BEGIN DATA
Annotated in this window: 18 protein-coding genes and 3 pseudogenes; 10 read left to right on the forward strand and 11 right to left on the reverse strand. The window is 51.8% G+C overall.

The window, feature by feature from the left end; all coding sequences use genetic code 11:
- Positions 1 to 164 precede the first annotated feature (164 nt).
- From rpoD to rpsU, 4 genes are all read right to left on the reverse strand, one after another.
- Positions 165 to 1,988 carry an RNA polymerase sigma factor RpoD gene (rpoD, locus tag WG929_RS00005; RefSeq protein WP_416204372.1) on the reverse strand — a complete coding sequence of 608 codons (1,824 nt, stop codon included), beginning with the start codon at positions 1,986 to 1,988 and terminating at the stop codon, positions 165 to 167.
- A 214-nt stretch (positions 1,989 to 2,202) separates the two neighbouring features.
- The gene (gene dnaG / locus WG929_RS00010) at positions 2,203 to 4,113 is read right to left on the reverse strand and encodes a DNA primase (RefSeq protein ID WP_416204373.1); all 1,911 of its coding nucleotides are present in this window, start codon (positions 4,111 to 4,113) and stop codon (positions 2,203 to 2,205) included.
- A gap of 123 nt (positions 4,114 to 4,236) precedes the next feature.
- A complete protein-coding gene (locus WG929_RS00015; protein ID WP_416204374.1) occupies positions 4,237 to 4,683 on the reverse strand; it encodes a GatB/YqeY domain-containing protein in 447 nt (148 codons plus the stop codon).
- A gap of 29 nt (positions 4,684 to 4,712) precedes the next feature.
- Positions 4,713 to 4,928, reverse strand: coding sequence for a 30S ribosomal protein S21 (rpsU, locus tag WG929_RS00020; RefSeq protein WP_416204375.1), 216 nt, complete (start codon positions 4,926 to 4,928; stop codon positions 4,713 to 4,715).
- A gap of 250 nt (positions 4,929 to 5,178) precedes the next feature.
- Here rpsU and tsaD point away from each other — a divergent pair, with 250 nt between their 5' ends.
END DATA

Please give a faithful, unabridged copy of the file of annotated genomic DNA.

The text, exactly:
Annotated in this window: 18 protein-coding genes and 3 pseudogenes; 10 read left to right on the forward strand and 11 right to left on the reverse strand. The window is 51.8% G+C overall.

The window, feature by feature from the left end; all coding sequences use genetic code 11:
- Positions 1 to 164 precede the first annotated feature (164 nt).
- From rpoD to rpsU, 4 genes are all read right to left on the reverse strand, one after another.
- Positions 165 to 1,988 carry an RNA polymerase sigma factor RpoD gene (rpoD, locus tag WG929_RS00005; RefSeq protein WP_416204372.1) on the reverse strand — a complete coding sequence of 608 codons (1,824 nt, stop codon included), beginning with the start codon at positions 1,986 to 1,988 and terminating at the stop codon, positions 165 to 167.
- A 214-nt stretch (positions 1,989 to 2,202) separates the two neighbouring features.
- The gene (gene dnaG / locus WG929_RS00010) at positions 2,203 to 4,113 is read right to left on the reverse strand and encodes a DNA primase (RefSeq protein ID WP_416204373.1); all 1,911 of its coding nucleotides are present in this window, start codon (positions 4,111 to 4,113) and stop codon (positions 2,203 to 2,205) included.
- A gap of 123 nt (positions 4,114 to 4,236) precedes the next feature.
- A complete protein-coding gene (locus WG929_RS00015; protein ID WP_416204374.1) occupies positions 4,237 to 4,683 on the reverse strand; it encodes a GatB/YqeY domain-containing protein in 447 nt (148 codons plus the stop codon).
- A gap of 29 nt (positions 4,684 to 4,712) precedes the next feature.
- Positions 4,713 to 4,928, reverse strand: coding sequence for a 30S ribosomal protein S21 (rpsU, locus tag WG929_RS00020; RefSeq protein WP_416204375.1), 216 nt, complete (start codon positions 4,926 to 4,928; stop codon positions 4,713 to 4,715).
- A gap of 250 nt (positions 4,929 to 5,178) precedes the next feature.
- Here rpsU and tsaD point away from each other — a divergent pair, with 250 nt between their 5' ends.